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Cutting Corners in Construction

When you enter a building or a home, you expect it to be safe. You don’t expect that the contractors used sub-standard materials or didn’t double-check their work.

However, ethics and the building industry have butted heads forever. Cutting corners seems to be an all too common part of doing business.

This doesn’t mean it’s right. In fact, it’s time to create a much more ethical building industry.

Cutting Corners For Greed

Greed is usually the reason why those in the building industry cut corners. They can charge clients for materials, but then use sub-standard materials instead. The contractor then gets to pocket the difference.

However, there’s a reason projects need certain types of materials. Using the wrong material results in weakened and dangerous buildings. It’s important to note that it’s not always management making these calls either. For larger building companies, small teams may be managed remotely. This means their manager and the company owner may not know what’s going on until it’s too late.

Pressure To Save Money

Of course, the building industry is highly competitive. In fact, the industry employees 10.7 million workers in the United States alone. Competition leads to bidding low on projects in order to stay in business. The problem is this creates an ethical dilemma. Bidding low may lead to jobs, but it’s difficult to pay employees.

As a result, contractors cut corners to make even low paying jobs more profitable. By skipping steps and using sub-standard materials, companies are able to out-bid more ethical companies and still come out on top. It’s not until someone gets hurt or a building is found unsafe that they’re finally held accountable.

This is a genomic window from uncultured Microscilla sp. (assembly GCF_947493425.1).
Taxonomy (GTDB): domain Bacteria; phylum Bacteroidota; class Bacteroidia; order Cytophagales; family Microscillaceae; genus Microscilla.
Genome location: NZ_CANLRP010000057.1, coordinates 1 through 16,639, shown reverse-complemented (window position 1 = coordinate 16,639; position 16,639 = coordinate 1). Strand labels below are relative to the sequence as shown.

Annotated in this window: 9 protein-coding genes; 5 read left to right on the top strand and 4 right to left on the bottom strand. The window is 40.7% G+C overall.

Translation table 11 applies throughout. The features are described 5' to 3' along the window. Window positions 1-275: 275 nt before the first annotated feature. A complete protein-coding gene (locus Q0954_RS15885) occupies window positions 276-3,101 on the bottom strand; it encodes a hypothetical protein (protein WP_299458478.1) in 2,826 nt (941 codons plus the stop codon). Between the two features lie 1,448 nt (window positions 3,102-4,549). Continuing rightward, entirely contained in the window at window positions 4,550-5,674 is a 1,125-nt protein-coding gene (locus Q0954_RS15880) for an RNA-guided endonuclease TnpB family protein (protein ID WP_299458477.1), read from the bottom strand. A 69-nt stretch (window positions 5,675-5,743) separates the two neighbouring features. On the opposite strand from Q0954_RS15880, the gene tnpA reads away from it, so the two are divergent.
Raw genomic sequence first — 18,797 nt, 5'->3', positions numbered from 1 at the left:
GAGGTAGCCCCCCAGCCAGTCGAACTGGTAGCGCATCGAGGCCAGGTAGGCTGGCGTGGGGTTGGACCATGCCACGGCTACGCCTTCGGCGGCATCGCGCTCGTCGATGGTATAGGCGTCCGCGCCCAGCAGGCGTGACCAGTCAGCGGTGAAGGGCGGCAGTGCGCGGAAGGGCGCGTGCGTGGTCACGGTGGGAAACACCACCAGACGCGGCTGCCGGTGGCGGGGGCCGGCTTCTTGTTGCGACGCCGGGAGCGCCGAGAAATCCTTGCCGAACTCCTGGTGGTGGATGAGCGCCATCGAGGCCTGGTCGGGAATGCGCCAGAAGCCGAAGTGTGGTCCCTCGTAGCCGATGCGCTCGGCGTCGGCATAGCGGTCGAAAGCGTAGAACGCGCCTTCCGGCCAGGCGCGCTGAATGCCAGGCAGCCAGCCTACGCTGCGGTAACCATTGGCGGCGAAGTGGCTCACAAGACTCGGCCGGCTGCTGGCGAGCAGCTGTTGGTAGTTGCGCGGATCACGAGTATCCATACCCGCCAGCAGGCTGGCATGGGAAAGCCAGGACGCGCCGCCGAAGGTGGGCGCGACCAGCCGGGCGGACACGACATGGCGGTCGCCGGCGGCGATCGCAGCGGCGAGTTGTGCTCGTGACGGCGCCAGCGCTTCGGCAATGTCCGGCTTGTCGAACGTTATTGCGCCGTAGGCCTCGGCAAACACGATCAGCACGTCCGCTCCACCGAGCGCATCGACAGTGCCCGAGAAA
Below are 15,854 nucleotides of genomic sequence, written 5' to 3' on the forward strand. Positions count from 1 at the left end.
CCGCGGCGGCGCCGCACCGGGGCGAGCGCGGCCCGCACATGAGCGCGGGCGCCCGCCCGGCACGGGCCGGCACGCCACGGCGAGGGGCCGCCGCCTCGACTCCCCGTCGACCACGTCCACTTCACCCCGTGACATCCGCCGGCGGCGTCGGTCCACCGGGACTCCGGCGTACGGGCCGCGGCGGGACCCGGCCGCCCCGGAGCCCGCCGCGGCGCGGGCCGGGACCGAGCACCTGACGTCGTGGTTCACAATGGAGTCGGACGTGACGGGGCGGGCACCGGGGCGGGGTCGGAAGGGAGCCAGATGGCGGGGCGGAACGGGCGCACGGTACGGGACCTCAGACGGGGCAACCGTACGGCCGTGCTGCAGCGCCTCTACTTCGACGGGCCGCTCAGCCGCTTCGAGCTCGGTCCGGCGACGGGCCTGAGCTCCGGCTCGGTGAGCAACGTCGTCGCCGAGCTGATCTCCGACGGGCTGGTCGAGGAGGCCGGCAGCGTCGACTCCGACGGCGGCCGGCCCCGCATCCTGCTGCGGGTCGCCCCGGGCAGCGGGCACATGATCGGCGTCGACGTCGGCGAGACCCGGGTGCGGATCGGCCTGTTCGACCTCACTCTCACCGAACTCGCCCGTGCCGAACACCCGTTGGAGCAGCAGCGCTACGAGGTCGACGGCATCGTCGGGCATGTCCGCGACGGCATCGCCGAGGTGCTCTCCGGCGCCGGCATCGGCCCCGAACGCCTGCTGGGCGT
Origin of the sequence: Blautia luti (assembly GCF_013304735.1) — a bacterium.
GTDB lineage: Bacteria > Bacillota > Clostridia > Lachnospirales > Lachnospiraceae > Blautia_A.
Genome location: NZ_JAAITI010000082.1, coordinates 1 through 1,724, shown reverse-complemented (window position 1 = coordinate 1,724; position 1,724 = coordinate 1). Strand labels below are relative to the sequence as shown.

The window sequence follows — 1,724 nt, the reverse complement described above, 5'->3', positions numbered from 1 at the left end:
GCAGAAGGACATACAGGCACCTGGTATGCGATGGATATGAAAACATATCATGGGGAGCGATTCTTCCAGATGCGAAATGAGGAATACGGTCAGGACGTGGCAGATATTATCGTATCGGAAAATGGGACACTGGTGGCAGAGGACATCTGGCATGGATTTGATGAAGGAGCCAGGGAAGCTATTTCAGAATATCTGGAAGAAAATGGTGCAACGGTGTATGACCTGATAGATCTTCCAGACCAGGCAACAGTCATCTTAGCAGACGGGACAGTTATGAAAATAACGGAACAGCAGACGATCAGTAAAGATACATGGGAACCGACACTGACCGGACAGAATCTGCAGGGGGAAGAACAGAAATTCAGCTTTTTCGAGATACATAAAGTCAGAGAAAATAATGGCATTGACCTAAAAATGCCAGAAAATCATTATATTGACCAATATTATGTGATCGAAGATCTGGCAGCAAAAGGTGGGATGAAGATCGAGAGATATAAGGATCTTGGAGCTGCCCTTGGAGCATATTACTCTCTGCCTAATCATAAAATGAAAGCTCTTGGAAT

Risking Lives Of Workers

Most of the time, you think of cutting corners as just risking the lives of those who enter and use the building. However, it also risks the lives of the workers. Taking shortcuts while building scaffolding, for instance, puts everyone who stands on it in danger. Not taking the extra time for safety training or ensuring everyone is properly trained for their position is risky. For example, contractors might hire cheaper labor that’s untrained to get jobs finished quickly without spending as much.

Risking Lives Of Others

Naturally, cutting corners risks the lives of everyone who uses the building. From daily use to a one-time visitor, everyone’s life is at risk. A poorly constructed frame could collapse at any point. Using particle board versus real wood could result in floors that break down much faster, especially in humid environments.

Ruining Faith In The Industry

Sadly, there are far too many unethical incidents in the building industry. And, this results in a trickle effect. If management does it, why shouldn’t employees cut even more corners? Despite the construction industry having a clear Code of Ethics, there are many notable instances of contractors being arrested for everything from cutting corners to offering bribes. Ethical builders are even amazed at how bad it can get, such as a community in South Jordan, Utah who filed suit due to damages resulting from cutting corners.

The answer is more employees need to report unethical behavior. Anonymous hotlines have the power to fix these issues and save lives.